Americans have a better survival rate for 13 of the 16 most common cancers than Europe. Take prostate cancer: 91.9 percent of men live through it, versus 73.7 percent in France and just 51.1 percent in Britain.

Beck was trying to show that 'European' socialised healthcare is worse than the American system. But by cherry-picking France and Britain, he carefully avoids Austria, where 86.1% of cancer victims survive, even with its heavily socialised health system. Shortly after Beck’s rant another report emerged showing that Finnish women have a higher cancer survival rate than American women – Finland also with a highly socialised health system.

Beck picks numbers out of the blue, numbers which sound impressive, but he does not place them in context. This is classic propaganda nonsense.

(Michael Moore’s Sicko goes one step further: cherry-picking anecdotes. He interviews Americans happily living in France, but not French people living in the US.)

Statistics must be placed in context. Supposing a pressure group claims that a certain number of people die of some disease, and uses this as evidence to call for a changed policy. The number of dead is emotive and disturbing, and moves people to action. But the number is worthless without context. How does this mortality number compare with other diseases? How expensive is the treatment – can we save more people suffering from different diseases for the same cost? How many people die in other countries from this disease? What proportion of the total population is affected by it, and is the proportion growing or shrinking?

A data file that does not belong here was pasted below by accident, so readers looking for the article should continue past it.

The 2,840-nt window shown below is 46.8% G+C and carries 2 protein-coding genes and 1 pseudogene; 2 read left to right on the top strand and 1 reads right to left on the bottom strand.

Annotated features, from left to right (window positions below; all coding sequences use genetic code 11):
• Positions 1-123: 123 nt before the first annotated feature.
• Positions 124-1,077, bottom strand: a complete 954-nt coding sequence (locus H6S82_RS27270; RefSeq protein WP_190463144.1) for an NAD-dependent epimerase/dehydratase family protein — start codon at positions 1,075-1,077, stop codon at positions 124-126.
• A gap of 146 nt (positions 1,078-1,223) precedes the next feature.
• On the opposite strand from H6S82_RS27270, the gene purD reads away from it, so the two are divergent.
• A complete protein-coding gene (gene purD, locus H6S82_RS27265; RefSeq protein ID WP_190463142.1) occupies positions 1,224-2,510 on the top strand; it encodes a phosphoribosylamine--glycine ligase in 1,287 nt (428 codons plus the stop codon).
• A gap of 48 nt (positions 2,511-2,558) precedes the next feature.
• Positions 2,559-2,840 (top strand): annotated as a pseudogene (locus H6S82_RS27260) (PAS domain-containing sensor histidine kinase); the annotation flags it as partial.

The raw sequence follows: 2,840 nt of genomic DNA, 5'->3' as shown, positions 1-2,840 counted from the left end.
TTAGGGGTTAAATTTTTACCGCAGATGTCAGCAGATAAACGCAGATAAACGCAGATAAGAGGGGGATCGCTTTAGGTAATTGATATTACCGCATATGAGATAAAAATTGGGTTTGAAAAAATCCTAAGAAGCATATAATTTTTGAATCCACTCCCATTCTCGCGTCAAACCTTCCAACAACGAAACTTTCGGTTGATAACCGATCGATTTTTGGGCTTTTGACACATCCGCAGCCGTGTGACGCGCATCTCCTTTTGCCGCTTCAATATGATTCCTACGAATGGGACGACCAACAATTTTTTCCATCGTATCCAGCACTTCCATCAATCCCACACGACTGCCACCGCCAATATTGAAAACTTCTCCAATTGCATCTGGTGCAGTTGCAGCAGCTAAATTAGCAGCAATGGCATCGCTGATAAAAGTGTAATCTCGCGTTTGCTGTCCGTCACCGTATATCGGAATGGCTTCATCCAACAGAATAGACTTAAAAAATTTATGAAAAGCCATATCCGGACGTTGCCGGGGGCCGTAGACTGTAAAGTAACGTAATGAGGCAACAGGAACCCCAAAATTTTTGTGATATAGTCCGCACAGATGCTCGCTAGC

Another example: campaigners often suggest that ‘world hunger’ is growing. This could be because the global economic system is pulling food from the poor and wasting it on the rich.

…Or it could be simply because the world population is growing, largely because food production has soared over the last century. Perhaps there are more hungry people today because in the past those people would have starved to death and disappeared from the statistics. Growing ‘world hunger’ could be a sign of success rather than failure.

5) Generalisations about ‘Europe’ or ‘The West’, conceal the truth